In an emotional press conference, President Obama unveiled his "concrete steps" to keep kids safe, asking that Congress restore a ban on military-style assault weapons, make it easier for mental health professionals to report threats of violence and put a limit on ammunition. NBC's Chuck Todd reports.
President Barack Obama has appealed to ordinary Americans to lobby members of Congress over gun control to counter the power of the pro-gun lobby.
In an opinion article written for the Connecticut Post, Obama urged people to ask their politicians “why getting an A-grade from the gun lobby is more important than giving parents some peace of mind when they drop their child off for first grade.”
On Wednesday, Obama laid out a plan to require criminal background checks on all gun sales, ban “military-style” assault weapons, limit magazines to 10 rounds, and strengthen penalties for gun trafficking.
The proposals have proved highly controversial with several sheriffs across the country vowing not to enforce restrictions that could be imposed by Congress or by executive order.
And, in Texas, a lawmaker has authored the Firearm Protection Act, which he says would “make any federal law banning semiautomatic firearms or limiting the size of gun magazines unenforceable within the state's boundaries.”
In his Connecticut Post article, Obama admitted of his gun-control plans that “none of this will be easy.”
“Already we're seeing pundits, politicians, and special interest lobbyists warning of a tyrannical, all-out assault on liberty -- not because it's true, but because it gins up fear, or higher ratings, or more revenue for themselves,” the president wrote.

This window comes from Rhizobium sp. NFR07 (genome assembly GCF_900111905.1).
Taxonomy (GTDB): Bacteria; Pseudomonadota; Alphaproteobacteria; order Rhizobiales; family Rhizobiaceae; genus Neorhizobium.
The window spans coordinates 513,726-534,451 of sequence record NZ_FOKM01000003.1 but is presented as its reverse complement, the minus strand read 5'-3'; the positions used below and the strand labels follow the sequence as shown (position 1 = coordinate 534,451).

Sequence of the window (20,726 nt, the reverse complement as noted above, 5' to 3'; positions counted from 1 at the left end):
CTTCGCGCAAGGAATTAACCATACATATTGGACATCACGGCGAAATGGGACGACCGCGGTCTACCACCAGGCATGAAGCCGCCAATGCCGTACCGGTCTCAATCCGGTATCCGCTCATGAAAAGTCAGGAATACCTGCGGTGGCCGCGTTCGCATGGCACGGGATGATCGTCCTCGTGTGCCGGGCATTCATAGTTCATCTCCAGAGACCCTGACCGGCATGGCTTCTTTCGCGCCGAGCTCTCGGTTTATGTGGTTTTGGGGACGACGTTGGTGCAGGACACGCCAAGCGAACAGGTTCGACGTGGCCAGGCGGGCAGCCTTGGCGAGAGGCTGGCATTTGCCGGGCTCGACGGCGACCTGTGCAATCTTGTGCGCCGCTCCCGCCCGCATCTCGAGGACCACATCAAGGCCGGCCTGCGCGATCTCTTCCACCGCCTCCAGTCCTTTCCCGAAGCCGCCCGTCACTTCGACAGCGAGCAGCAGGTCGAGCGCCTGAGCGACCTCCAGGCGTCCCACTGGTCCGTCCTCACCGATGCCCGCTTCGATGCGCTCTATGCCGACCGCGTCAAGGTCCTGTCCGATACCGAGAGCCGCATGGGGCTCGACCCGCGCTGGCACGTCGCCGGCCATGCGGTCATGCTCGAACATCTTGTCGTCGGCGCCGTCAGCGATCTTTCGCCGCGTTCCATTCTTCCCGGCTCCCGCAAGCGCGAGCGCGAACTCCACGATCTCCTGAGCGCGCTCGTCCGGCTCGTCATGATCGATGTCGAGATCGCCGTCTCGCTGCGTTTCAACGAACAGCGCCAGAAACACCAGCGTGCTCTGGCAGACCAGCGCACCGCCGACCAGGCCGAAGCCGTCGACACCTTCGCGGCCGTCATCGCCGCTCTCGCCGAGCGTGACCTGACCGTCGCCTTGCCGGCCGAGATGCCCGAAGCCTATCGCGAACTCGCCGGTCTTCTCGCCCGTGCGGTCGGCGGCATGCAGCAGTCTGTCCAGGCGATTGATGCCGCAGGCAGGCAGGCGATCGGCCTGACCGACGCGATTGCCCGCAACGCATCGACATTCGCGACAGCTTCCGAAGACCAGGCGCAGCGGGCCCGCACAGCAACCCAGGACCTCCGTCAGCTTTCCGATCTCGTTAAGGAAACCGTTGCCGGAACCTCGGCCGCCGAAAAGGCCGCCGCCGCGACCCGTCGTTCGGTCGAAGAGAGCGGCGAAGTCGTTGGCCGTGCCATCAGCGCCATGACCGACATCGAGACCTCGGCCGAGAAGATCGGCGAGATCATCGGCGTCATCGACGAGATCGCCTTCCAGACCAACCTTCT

“The truth is, there's only one voice powerful enough to make this happen: yours. If you think we've suffered too much pain to allow this to continue, put down the paper, turn off the computer, and get your Members of Congress on record,” he wrote.
“Ask them if they support universal background checks or renewing a ban on military-style assault weapons and high-capacity magazines. And if they say no, ask them why not,” he added.
On his proposed ban on assault weapons, Obama said that “weapons designed for theaters of war have no place in movie theaters.”
He insisited most Americans agreed with this and reached out to gun owners.
“This is the land of the free, and it always will be. As Americans, we are endowed by our Creator with certain inalienable rights that no man or government can take away from us. But we also recognize that along with those rights come responsibilities. Along with our freedom to live our lives as we will comes an obligation to allow others to do the same,” Obama said.
“Like most Americans, I believe the Second Amendment guarantees an individual right to bear arms. There are millions of responsible, law-abiding gun owners in this country who cherish their right to bear arms for hunting, or sport; protection, or collection,” he added.
“But I also believe most gun owners agree that we can respect the Second Amendment while keeping an irresponsible, law-breaking few from doing harm. I believe most of them agree that if America worked harder to keep guns out of the hands of dangerous people, there would be fewer atrocities like the one in Connecticut. And that's what these commonsense reforms are designed to do.”